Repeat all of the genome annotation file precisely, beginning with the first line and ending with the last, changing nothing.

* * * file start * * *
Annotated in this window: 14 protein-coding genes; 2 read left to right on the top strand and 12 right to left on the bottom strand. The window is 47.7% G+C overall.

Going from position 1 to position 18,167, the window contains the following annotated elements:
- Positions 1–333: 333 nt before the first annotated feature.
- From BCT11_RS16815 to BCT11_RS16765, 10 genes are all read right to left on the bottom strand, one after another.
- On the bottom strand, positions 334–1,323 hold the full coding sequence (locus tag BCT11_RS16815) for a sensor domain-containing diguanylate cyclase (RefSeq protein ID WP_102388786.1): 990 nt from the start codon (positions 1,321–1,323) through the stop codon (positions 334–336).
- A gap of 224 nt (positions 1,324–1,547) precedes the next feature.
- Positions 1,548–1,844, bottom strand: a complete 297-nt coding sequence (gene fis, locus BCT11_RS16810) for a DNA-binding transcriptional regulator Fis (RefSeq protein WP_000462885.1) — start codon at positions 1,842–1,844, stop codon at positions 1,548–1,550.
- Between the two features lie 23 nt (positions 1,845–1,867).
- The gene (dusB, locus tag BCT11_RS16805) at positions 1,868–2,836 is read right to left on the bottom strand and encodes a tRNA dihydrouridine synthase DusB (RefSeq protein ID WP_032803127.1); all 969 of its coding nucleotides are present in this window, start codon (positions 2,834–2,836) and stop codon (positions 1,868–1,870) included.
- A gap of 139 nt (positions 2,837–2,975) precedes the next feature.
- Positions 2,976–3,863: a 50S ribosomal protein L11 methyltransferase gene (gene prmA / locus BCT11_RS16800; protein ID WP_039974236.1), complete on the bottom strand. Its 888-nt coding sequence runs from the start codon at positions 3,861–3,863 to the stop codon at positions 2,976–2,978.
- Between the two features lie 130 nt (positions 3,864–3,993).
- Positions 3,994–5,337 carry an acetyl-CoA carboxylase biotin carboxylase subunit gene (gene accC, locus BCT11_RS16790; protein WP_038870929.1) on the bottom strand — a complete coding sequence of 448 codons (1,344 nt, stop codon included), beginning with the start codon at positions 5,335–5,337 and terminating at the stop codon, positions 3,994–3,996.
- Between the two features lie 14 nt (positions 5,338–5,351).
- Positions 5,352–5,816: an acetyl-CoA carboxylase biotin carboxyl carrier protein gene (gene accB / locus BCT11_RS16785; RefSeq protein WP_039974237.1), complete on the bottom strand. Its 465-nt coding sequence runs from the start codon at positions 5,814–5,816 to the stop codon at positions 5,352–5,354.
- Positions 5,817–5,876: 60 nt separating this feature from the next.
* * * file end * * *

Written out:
Annotated in this window: 14 protein-coding genes; 2 read left to right on the top strand and 12 right to left on the bottom strand. The window is 47.7% G+C overall.

Going from position 1 to position 18,167, the window contains the following annotated elements:
- Positions 1–333: 333 nt before the first annotated feature.
- From BCT11_RS16815 to BCT11_RS16765, 10 genes are all read right to left on the bottom strand, one after another.
- On the bottom strand, positions 334–1,323 hold the full coding sequence (locus tag BCT11_RS16815) for a sensor domain-containing diguanylate cyclase (RefSeq protein ID WP_102388786.1): 990 nt from the start codon (positions 1,321–1,323) through the stop codon (positions 334–336).
- A gap of 224 nt (positions 1,324–1,547) precedes the next feature.
- Positions 1,548–1,844, bottom strand: a complete 297-nt coding sequence (gene fis, locus BCT11_RS16810) for a DNA-binding transcriptional regulator Fis (RefSeq protein WP_000462885.1) — start codon at positions 1,842–1,844, stop codon at positions 1,548–1,550.
- Between the two features lie 23 nt (positions 1,845–1,867).
- The gene (dusB, locus tag BCT11_RS16805) at positions 1,868–2,836 is read right to left on the bottom strand and encodes a tRNA dihydrouridine synthase DusB (RefSeq protein ID WP_032803127.1); all 969 of its coding nucleotides are present in this window, start codon (positions 2,834–2,836) and stop codon (positions 1,868–1,870) included.
- A gap of 139 nt (positions 2,837–2,975) precedes the next feature.
- Positions 2,976–3,863: a 50S ribosomal protein L11 methyltransferase gene (gene prmA / locus BCT11_RS16800; protein ID WP_039974236.1), complete on the bottom strand. Its 888-nt coding sequence runs from the start codon at positions 3,861–3,863 to the stop codon at positions 2,976–2,978.
- Between the two features lie 130 nt (positions 3,864–3,993).
- Positions 3,994–5,337 carry an acetyl-CoA carboxylase biotin carboxylase subunit gene (gene accC, locus BCT11_RS16790; protein WP_038870929.1) on the bottom strand — a complete coding sequence of 448 codons (1,344 nt, stop codon included), beginning with the start codon at positions 5,335–5,337 and terminating at the stop codon, positions 3,994–3,996.
- Between the two features lie 14 nt (positions 5,338–5,351).
- Positions 5,352–5,816: an acetyl-CoA carboxylase biotin carboxyl carrier protein gene (gene accB / locus BCT11_RS16785; RefSeq protein WP_039974237.1), complete on the bottom strand. Its 465-nt coding sequence runs from the start codon at positions 5,814–5,816 to the stop codon at positions 5,352–5,354.
- Positions 5,817–5,876: 60 nt separating this feature from the next.